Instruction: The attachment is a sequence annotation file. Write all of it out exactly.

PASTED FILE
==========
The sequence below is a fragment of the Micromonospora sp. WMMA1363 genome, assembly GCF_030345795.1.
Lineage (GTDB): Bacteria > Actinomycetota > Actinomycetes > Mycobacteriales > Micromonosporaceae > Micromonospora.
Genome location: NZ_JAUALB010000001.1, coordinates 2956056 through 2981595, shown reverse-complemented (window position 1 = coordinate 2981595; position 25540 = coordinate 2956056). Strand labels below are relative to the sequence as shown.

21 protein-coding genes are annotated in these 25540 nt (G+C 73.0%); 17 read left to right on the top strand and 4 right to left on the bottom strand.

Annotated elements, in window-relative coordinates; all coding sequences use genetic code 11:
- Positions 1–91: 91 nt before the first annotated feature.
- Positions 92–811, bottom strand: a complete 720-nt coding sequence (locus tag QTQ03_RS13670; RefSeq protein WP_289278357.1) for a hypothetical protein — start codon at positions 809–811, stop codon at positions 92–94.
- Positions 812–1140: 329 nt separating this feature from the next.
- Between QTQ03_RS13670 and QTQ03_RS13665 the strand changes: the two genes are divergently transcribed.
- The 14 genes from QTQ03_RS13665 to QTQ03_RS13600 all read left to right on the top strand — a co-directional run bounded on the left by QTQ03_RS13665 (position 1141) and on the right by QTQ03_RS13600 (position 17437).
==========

The sequence below is a fragment of the Micromonospora sp. WMMA1363 genome, assembly GCF_030345795.1.
Lineage (GTDB): Bacteria > Actinomycetota > Actinomycetes > Mycobacteriales > Micromonosporaceae > Micromonospora.
Genome location: NZ_JAUALB010000001.1, coordinates 2956056 through 2981595, shown reverse-complemented (window position 1 = coordinate 2981595; position 25540 = coordinate 2956056). Strand labels below are relative to the sequence as shown.

21 protein-coding genes are annotated in these 25540 nt (G+C 73.0%); 17 read left to right on the top strand and 4 right to left on the bottom strand.

Annotated elements, in window-relative coordinates; all coding sequences use genetic code 11:
- Positions 1–91: 91 nt before the first annotated feature.
- Positions 92–811, bottom strand: a complete 720-nt coding sequence (locus tag QTQ03_RS13670; RefSeq protein WP_289278357.1) for a hypothetical protein — start codon at positions 809–811, stop codon at positions 92–94.
- Positions 812–1140: 329 nt separating this feature from the next.
- Between QTQ03_RS13670 and QTQ03_RS13665 the strand changes: the two genes are divergently transcribed.
- The 14 genes from QTQ03_RS13665 to QTQ03_RS13600 all read left to right on the top strand — a co-directional run bounded on the left by QTQ03_RS13665 (position 1141) and on the right by QTQ03_RS13600 (position 17437).